An unconscionable contract is one that is so one-sided that it is unfair to one party and therefore unenforceable under law. It is a type of contract that leaves one party with no real, meaningful choice, usually due to major differences in bargaining power between the parties.
In a lawsuit, if the court finds a contract to be unconscionable, they will typically declare the contract to be void. No damages award or specific performance will be issued, but instead the parties will be released from their contract obligations.
A contract may be found to be unconscionable based on three different factors:
- Undue Influence: This is where one party exercises unreasonable pressure in order to get the other party to sign the contract (especially where one party takes advantage of the other in some way)
- Duress: This where one party uses threats in order to get the other to agree to the contract terms. This can take the form of physical threats, or other types of threats (such as not releasing goods in the proper way until the other party signs)
- Unequal Bargaining Power: This occurs where one party has an unreasonable advantage of the other. This is usually proved if one party is aware that the other obviously did not understand the contract terms
- Unfair Surprise: When the party who creates the contract includes a term in the contract without the other parties knowledge and is not within the other parties expectations
- Limiting Warranty: A contract would be unconscionable if one party tries ti limit their liability to a breach of contract or to any damages that he may incur on other party
The basic characteristic of most unconscionable contracts is that one party signed the contract under situations involving pressure, lack of information, or by being misled.
A typical example of an unconscionable contract is where one party is an experienced dealer in a type of business, while the other party is an average consumer.
Suppose that the business dealer requires the consumer to sign a contract. Within the contract, they have buried very complicated, technical language that most people wouldn’t understand or recognize. The business dealer used very small font and inserted the clause in a way that would purposefully mislead the consumer into signing on unfair terms.
In this case, the contract might be declared unconscionable due to the unequal bargaining power between the parties, and the fact that one party used their knowledge and experience to take advantage of the other. If the court finds the contract unconscionable, it will be declared void and unenforceable.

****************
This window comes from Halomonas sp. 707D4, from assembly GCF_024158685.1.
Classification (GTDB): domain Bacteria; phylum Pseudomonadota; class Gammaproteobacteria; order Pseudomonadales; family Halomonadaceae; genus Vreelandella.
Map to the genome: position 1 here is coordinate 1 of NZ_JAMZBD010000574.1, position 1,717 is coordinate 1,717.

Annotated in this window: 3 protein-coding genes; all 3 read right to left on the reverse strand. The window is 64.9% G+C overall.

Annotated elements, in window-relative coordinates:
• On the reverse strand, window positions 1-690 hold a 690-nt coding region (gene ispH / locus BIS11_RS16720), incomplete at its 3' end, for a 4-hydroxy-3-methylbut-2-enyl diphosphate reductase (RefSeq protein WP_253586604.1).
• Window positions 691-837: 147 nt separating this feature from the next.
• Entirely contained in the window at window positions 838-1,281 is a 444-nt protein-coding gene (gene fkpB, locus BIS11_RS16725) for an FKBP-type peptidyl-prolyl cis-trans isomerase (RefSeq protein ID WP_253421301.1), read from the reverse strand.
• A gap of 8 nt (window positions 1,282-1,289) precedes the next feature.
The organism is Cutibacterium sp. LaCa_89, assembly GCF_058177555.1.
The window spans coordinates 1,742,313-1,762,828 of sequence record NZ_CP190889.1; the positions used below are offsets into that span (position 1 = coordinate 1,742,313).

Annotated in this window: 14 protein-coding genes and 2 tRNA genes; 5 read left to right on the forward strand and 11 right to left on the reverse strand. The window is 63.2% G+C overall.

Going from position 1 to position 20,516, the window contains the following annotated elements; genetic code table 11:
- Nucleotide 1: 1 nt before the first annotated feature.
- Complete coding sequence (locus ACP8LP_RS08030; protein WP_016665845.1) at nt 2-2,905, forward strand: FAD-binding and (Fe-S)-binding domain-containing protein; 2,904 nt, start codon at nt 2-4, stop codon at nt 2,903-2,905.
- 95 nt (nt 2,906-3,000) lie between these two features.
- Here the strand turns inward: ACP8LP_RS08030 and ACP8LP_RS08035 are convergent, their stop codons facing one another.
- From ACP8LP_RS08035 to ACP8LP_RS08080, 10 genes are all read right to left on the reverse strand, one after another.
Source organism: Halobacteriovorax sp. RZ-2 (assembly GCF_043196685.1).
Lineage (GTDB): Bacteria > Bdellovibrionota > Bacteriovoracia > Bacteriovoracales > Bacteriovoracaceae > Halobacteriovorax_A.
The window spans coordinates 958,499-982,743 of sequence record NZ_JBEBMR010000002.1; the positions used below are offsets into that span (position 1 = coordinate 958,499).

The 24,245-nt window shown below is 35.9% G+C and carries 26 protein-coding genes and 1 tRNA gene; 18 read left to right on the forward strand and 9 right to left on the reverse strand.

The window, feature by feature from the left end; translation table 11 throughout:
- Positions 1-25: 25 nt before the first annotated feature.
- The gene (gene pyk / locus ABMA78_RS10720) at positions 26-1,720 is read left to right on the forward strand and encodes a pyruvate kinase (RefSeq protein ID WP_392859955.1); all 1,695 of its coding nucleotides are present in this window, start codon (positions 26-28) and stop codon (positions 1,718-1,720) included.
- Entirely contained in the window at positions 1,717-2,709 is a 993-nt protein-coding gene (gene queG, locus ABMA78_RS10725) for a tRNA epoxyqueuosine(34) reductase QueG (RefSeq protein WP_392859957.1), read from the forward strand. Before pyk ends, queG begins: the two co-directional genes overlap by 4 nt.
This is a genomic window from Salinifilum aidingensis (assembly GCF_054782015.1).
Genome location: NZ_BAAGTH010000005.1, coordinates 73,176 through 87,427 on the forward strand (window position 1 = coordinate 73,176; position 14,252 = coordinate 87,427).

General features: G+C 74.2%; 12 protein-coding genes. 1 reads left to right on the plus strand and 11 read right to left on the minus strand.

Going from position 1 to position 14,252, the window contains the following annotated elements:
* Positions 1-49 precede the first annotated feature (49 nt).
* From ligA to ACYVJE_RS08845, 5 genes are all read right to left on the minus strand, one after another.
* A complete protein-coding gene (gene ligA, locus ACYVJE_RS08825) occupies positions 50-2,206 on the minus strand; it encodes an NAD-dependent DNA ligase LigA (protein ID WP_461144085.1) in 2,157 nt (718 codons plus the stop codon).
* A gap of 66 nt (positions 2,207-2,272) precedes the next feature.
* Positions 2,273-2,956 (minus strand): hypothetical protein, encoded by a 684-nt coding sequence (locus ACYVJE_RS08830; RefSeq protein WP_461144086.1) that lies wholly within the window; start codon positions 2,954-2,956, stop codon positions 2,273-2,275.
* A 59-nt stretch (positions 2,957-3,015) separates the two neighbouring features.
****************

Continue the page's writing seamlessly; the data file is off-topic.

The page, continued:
An unconscionable contract is not the same as an illegal contract. An illegal contract is one that is against the law because the subject matter of the contract is illegal. An example of this is a contract that seeks to address illegal gambling matters.
In comparison, an unconscionable contract may not be illegal in terms of subject matter, but instead is unenforceable due to the circumstances in which the contract was entered into by the parties. In other words, a perfectly legal contract might be considered unconscionable based on the way that one party obtained the other’s signature.
If the court determines that the contract is unconscionable, it can do three things:
- Void Contract: The court can void the entire contract as if the contract never existed. Both parties must discharge their performance and repay any money or benefits given to them in preparation of the contract
- Void Part of the Contract: The courts can also void the contract as far as the unconscionable terms apply to and keep the rest of the contract valid if the remaining terms are still fair and conscionable.
- Modify the Contract: The court may also uphold the entire contract, but modify the terms of the contract in regards to the unconscionable parts and terms. This will allow the court to avoid the unconscionable result without having to create a entire new contract.
Unconscionable contracts can present many legal difficulties. You may wish to hire a contract lawyer if you have any legal disputes or questions such as “What is an unconscionable contract?” An experienced contracts attorney can go over the laws in your area with you to help determine the extent of your claim. They can provide you with much-needed legal advice and will be able to represent you in court if a lawsuit is filed.